Service to God is the opposite of that. To Pharaoh we were indistinguishable insects, but in God’s eyes each of us is infinitely precious. Torah teaches that every human being is made in the image and the likeness of the One — regardless of race or religion, shape or skin tone. To serve God means to serve the source of love and liberation. It means to choose to align ourselves with the force that brought us out of slavery, and to seek to break the shackles of those who are still enslaved.
But maybe you don’t believe in God, not even the one I just described. That’s okay. We can talk another time about why I’m more interested in engaging with — talking to, wrestling with, demanding things of — than believing in. No matter what you “believe in,” there is service that awaits you, if you’re willing to hear the call. Leave the world a better place than you found it. Work toward justice and human rights for all. Feed the hungry, protect the powerless, speak up for those who are victimized by structures of power and domination. That’s the calling to which Judaism summons us.
And you won’t know what resources you’ll need for that work until you get there. You can learn. You can study. You can prepare with all your might. But the work of making the world a better place will require all of who you are, and you’ll have to reach for strength and courage and conviction that you didn’t know you had. Not once, but over and over again.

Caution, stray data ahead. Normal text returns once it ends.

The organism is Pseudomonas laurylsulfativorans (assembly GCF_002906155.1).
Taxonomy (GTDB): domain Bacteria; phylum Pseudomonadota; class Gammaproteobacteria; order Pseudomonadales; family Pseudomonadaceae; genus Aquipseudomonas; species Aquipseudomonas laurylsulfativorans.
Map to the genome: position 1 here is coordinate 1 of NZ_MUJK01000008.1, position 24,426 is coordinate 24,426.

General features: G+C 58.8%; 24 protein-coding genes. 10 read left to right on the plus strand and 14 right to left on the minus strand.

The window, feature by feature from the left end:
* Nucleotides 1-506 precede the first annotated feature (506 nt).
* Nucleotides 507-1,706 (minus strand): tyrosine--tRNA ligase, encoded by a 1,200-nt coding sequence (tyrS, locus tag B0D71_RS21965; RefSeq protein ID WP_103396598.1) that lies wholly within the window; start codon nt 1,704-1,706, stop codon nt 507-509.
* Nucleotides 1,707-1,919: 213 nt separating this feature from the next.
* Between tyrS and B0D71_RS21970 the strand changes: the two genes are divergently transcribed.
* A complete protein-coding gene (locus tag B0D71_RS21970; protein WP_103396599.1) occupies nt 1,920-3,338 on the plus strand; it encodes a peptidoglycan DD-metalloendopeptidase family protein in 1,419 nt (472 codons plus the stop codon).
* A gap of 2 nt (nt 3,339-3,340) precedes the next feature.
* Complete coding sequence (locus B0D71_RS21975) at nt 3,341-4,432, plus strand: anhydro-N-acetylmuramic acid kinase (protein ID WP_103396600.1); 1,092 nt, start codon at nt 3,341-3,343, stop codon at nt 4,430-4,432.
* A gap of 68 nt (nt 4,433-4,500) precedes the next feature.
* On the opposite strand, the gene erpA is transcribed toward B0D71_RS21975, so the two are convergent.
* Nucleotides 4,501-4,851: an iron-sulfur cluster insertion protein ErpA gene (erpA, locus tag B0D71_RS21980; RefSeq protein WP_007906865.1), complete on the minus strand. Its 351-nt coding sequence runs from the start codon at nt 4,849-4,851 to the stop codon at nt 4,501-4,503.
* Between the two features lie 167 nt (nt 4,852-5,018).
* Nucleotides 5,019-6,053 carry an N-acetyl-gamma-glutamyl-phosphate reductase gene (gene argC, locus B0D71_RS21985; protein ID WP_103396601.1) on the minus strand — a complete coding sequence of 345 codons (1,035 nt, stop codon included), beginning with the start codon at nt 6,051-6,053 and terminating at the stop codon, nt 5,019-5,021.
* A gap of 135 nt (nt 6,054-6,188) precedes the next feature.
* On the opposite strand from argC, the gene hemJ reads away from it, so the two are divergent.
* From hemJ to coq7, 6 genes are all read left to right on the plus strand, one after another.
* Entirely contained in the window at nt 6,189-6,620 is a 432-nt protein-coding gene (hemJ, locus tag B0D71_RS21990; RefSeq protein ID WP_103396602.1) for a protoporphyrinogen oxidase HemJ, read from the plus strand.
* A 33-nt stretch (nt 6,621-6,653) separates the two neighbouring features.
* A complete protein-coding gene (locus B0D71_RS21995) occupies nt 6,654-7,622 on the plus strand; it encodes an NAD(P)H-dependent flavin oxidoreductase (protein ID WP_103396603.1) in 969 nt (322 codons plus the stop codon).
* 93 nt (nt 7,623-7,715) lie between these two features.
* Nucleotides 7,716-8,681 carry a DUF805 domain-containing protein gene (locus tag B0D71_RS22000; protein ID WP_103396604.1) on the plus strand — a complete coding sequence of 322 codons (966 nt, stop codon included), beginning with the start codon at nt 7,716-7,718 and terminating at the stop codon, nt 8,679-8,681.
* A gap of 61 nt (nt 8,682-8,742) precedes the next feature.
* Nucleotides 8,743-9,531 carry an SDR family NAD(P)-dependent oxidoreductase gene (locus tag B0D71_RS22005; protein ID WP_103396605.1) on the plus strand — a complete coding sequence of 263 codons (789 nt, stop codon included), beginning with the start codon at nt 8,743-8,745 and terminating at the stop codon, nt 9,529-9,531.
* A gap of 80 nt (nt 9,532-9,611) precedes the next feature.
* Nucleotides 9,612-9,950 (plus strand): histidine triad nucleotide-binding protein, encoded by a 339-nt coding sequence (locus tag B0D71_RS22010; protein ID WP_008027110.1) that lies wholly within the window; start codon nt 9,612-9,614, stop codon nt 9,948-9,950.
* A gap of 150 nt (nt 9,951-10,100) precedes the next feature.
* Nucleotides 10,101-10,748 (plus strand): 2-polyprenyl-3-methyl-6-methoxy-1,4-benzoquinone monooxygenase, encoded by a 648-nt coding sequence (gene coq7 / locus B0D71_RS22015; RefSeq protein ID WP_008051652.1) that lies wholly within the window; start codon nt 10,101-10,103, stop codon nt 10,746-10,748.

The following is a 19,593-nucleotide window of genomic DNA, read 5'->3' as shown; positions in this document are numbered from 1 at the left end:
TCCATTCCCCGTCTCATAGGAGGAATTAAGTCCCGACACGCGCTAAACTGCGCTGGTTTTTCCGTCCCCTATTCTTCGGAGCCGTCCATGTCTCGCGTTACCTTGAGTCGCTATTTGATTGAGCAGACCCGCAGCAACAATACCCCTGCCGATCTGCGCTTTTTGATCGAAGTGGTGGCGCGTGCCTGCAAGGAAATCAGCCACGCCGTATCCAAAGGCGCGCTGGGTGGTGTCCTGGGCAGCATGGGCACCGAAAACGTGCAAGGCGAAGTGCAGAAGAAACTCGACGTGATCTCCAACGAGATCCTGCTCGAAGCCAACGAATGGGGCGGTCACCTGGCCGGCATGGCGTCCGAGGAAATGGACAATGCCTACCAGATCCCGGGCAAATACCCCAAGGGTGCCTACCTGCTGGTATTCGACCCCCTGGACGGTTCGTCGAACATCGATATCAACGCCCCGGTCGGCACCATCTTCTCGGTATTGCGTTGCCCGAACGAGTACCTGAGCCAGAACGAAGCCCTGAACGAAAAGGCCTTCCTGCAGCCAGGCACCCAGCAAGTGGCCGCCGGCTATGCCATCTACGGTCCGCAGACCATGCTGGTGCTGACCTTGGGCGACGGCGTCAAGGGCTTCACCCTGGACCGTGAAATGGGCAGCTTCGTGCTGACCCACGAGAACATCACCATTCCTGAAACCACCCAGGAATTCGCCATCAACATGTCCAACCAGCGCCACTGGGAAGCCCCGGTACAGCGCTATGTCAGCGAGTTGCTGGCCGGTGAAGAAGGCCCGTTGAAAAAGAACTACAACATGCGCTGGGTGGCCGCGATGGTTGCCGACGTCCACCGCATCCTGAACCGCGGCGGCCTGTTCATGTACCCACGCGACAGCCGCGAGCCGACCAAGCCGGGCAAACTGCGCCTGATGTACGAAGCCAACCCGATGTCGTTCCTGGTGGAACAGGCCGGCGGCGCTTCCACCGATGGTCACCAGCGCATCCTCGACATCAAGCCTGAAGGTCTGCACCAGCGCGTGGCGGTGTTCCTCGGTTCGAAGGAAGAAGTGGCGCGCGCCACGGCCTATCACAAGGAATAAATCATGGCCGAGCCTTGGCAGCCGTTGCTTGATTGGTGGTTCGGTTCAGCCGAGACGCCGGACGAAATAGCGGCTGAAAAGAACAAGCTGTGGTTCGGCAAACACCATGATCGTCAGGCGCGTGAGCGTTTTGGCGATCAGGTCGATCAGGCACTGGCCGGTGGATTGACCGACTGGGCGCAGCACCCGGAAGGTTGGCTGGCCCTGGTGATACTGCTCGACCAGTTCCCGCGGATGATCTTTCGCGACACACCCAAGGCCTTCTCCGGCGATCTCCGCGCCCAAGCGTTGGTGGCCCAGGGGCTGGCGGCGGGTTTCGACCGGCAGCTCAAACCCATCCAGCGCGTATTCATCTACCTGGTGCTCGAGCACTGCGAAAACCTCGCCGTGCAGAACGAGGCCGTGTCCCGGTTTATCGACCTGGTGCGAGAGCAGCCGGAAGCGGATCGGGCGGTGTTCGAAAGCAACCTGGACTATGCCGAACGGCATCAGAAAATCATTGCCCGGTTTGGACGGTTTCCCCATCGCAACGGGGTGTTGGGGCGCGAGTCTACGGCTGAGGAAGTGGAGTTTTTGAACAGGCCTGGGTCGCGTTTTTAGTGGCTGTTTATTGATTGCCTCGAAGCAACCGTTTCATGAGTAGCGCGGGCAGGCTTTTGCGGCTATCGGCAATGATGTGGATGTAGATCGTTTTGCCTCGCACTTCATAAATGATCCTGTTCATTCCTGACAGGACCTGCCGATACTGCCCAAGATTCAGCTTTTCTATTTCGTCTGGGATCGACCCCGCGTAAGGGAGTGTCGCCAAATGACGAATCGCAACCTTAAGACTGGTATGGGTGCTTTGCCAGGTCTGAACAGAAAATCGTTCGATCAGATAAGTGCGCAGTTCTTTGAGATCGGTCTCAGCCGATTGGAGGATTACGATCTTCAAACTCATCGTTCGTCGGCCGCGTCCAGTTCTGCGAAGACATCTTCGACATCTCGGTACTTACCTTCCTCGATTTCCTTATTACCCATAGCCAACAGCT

Every new chapter requires us to grow and deepen what we can offer to the world. It’s true of a new semester. It’s true of a new relationship, or a new job, or a new Presidential administration. We won’t know with what we are called to serve until we get there. We won’t know what this new adventure demands of us, what internal qualities of kindness or strength, courage or resolve we’re going to need — until we get there.
And “getting there” may be a misnomer. Because every moment asks us to dig deep and draw on the best of who we are. I know what resources I needed for yesterday, but yesterday’s over. I know what resources I needed an hour ago, but that’s then, and this is now. וַאֲנַ֣חְנוּ לֹֽא־נֵדַ֗ע מַֽה־נַּעֲבֹד֙ אֶת–ה׳ עַד־בֹּאֵ֖נוּ שָֽׁמָּה — We won’t know what this new moment asks of us until we reach it. And then there will be another new moment, and another after that.
Right now it’s Shabbes, a deep dive into holy time. This is the time to soak up what nourishes us, to set aside the pressures of the week. This is the time to remember who we truly are — not when we’re defining ourselves through what we do, or what we’ve accomplished, or what’s on our to-do list, but through who our hearts and souls yearn to be.
And when we emerge from this Shabbat, life will ask things of us. The new week will make demands on us. Our professors, or bosses, or families, will make demands on us. The world at large will make demands on us. May you be blessed with the ability to dig deep and find the reserves you need for whatever liberation, whatever new adventure, whatever challenges lie ahead. Shabbat shalom.
Offered on February 3, 2017. Cross-posted to Velveteen Rabbi.